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Author Topic:   break in and priming
dode
Member
posted April 11, 2003 09:43 AM
Ok...a few questions...I assembled the new motor and set the valves. I used plenty of cam lube and everything, so it should be fine. Now my question is that if I prime the oil system up good, isn't that going to wash off most of the cam lube? Just something I was thinking about last night. We have already missed the first night, I would rather not miss any more.

John

Flatlander
Member
posted April 11, 2003 01:28 PM
There is no pressure fed oil to the cam lobes so the only oil it would get on it would be whatever drains back from the lifter valley or what leaks by the edge of the lifters. So it is not like a bearing that gets pressrue fed with oil and have the lube washed away.

If youare worried about it add either a can of GM EOS or any of the cam companies break inlube to help guard against flattening a lobe.

dode
Member
posted April 11, 2003 02:02 PM
GM EOS or breakin lube for the oil? What is that? I shouldn't have too much problem should I? I am running a hydraulic cam with 115 lbs of seat pressure.

John

towmandan
Member
posted April 11, 2003 02:04 PM
Go ahead and prime your engine install dist. make sure you got everything else ready and I always spin mine over with the kill switch off until I have oil pressure then flip the switch and you know the rest follow cam break in procedures....towman


istock59
Member
posted April 11, 2003 02:27 PM
GM EOS (Engine Oil Supplement). You can get it at most any GM parts counter. If I'm running a real aggressive cam profile (like Camcraft's) I'll dump a bottle of EOS in during priming/break-in. I think it's mostly a zinc additive, since most oil companies have removed most of it from their oil blends...



dirtbuster
Member
posted April 11, 2003 02:29 PM
EOS=Engine Oil Supplement. Just an oil additive that helps protect the cam and lifters during break in. I think comp has Pro Cam lube or something like that as well as Crane. You should be okay, but if you wanted to add one of these its extra protection.

Just prime your pump, set distributor, and fire then run above 2000 for breakin. I would be careful spinning the engine over a lot without firing it in fear of wiping the lube off the cam and then not having enough to protect it when it does fire.

dode
Member
posted April 11, 2003 02:37 PM
Just so I know, what should one do if for some reason the engine won't fire, like doesn't pull fuel or something like that. Do you have to pull the cam out to reapply the cam lube? That would SUCK. Also, setting valves and spinning it over a few times shouldn't cause any problems should it? I am just learning new stuff all the time...one of these days I won't have to ask so many questions. I am just a little paranoid about stuff sometimes. Comes with being an engineer I guess...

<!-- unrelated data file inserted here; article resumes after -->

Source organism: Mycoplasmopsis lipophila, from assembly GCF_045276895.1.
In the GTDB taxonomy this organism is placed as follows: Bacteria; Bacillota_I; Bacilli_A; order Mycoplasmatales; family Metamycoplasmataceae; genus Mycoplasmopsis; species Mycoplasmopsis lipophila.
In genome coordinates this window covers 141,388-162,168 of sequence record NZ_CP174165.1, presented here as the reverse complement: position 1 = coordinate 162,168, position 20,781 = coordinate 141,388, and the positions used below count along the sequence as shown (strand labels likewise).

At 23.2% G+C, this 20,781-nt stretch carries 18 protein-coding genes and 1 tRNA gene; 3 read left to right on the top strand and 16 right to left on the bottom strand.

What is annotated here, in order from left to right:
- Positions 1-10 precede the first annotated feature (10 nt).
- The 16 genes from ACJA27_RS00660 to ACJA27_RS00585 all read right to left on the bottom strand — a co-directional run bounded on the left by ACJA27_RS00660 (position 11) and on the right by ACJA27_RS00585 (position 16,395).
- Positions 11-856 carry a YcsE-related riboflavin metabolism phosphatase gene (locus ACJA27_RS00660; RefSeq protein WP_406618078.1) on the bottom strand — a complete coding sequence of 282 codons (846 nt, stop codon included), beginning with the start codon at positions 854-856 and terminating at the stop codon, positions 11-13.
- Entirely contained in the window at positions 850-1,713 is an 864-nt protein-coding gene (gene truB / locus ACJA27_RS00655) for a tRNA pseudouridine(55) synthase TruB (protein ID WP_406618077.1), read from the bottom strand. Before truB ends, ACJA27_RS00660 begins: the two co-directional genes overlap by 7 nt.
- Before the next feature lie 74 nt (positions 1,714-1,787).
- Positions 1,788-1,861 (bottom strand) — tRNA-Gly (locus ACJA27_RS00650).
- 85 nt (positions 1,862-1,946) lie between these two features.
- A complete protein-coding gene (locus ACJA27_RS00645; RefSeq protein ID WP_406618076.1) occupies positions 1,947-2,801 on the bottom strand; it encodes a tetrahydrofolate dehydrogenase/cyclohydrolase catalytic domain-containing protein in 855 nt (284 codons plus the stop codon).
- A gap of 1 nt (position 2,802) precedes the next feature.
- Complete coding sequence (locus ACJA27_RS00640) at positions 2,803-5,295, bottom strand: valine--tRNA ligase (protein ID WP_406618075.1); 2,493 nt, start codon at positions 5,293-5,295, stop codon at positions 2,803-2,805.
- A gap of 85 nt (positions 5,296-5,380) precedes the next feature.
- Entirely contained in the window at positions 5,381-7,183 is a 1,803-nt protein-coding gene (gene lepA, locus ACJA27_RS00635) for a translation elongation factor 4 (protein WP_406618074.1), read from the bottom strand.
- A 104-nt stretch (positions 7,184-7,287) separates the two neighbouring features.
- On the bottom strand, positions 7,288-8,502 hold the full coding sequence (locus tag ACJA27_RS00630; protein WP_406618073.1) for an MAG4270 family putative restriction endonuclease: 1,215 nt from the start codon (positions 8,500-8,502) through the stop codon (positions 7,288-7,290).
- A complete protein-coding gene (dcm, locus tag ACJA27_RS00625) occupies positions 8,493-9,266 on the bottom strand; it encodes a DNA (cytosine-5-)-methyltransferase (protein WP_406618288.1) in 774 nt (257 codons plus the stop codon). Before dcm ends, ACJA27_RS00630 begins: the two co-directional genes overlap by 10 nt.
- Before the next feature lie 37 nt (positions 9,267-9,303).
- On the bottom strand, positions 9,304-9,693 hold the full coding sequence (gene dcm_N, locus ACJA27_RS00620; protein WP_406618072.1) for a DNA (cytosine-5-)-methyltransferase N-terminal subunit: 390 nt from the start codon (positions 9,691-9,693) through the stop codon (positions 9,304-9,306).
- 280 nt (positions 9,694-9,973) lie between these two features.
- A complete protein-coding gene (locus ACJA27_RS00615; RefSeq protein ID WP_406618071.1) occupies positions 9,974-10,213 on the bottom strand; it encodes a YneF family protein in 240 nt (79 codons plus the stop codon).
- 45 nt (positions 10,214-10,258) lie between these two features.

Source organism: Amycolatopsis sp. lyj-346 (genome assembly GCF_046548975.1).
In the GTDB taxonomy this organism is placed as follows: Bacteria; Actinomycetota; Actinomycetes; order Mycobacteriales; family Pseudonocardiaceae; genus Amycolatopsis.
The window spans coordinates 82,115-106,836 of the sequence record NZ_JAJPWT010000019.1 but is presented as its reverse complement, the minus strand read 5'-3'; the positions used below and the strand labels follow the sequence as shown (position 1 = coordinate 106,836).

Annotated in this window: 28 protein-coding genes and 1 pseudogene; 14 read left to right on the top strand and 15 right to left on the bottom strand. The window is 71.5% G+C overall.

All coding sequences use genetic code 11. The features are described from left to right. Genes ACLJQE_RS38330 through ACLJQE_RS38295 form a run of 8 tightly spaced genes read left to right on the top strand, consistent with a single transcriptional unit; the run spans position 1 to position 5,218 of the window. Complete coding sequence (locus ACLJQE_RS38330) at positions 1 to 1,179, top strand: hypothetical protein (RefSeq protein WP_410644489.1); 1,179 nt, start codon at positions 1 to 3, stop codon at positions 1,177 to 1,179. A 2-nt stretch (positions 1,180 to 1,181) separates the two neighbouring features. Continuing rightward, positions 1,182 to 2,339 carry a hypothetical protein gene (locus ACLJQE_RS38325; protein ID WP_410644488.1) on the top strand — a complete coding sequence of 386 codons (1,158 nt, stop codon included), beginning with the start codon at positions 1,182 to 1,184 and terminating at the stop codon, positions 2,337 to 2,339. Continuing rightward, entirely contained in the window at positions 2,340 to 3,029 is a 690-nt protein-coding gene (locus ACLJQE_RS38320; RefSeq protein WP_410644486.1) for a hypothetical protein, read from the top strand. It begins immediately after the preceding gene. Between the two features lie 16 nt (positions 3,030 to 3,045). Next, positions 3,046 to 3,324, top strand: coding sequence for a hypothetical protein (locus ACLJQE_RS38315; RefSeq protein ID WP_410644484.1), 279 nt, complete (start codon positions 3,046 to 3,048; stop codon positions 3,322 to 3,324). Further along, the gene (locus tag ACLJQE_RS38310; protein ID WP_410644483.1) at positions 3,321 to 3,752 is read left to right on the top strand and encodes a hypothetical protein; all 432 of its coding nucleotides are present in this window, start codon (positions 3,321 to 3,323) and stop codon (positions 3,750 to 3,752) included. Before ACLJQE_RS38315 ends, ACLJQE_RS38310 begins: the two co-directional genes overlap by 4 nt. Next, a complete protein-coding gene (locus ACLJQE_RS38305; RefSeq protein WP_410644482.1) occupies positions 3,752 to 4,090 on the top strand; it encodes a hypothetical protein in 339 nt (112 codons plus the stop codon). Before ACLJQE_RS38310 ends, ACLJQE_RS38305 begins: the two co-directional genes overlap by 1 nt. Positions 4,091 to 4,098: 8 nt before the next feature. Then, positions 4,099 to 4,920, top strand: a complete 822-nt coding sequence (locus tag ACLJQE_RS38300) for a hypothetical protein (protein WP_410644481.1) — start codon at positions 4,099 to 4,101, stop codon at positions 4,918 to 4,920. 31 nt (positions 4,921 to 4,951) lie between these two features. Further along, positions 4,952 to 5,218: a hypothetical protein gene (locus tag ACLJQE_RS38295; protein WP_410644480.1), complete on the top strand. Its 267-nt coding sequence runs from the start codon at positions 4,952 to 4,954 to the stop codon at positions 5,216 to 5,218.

John

istock59
Member
posted April 11, 2003 03:04 PM
Fill the carb with fuel, using the wife's turkey baster.

That way there's no excessive cranking.

I also crack a fitting at the fuel pump, and apply a LITTLE air pressure to the vent line on the fuel cell, to prime the fuel line.



nvracer
Member
posted April 11, 2003 03:11 PM
A few things to do before you even crank the motor. Fill the carb with fuel, prime the fuel system, verify that you have power to the ignition system. Double check that the distr. is in correctly. The motor should fire right up, if it doesn't find out why. Follow the break in procedure of the cam maker. Good luck.


dirtbuster
Member
posted April 11, 2003 03:18 PM
Try to get everything ready to go before hand. Try to get the fuel line from the tank to the pump full,(even fill the line from the carb to the pump if you want), prime the carb, set timing close, dont forget to plug in the distributor, etc. so it fires right away.

I wouldnt worry about setting the valves. Its the constant prolonged spinning that is going to cause cam problems(not to mention hard on the starter). I personally would not do any more cranking on it than I had to. I have heard of some people spinning the motor over with the starter to prime it instead of using a priming tool. I would definetly not do this. I personally cant tell you how much is too much as I have never had any problems, but have heard many horror stories from those that have. If you do end up cranking and cranking on it over and over and it doesnt fire (say close to a minute of combined cranking time or so) then you might want to consider relubing the cam to be safe.



rico 08
Member
posted April 11, 2003 05:08 PM
The only thing i'll add is make sure you run it up to at least 1500 rpm for about 10-15 minutes to break in the cam,get a water hose ready to keep it cool and plenty of fuel etc.make sure if you do have to kill the motor to fix something that when you re-fire it you bring it back up to rpm and finish the break in.


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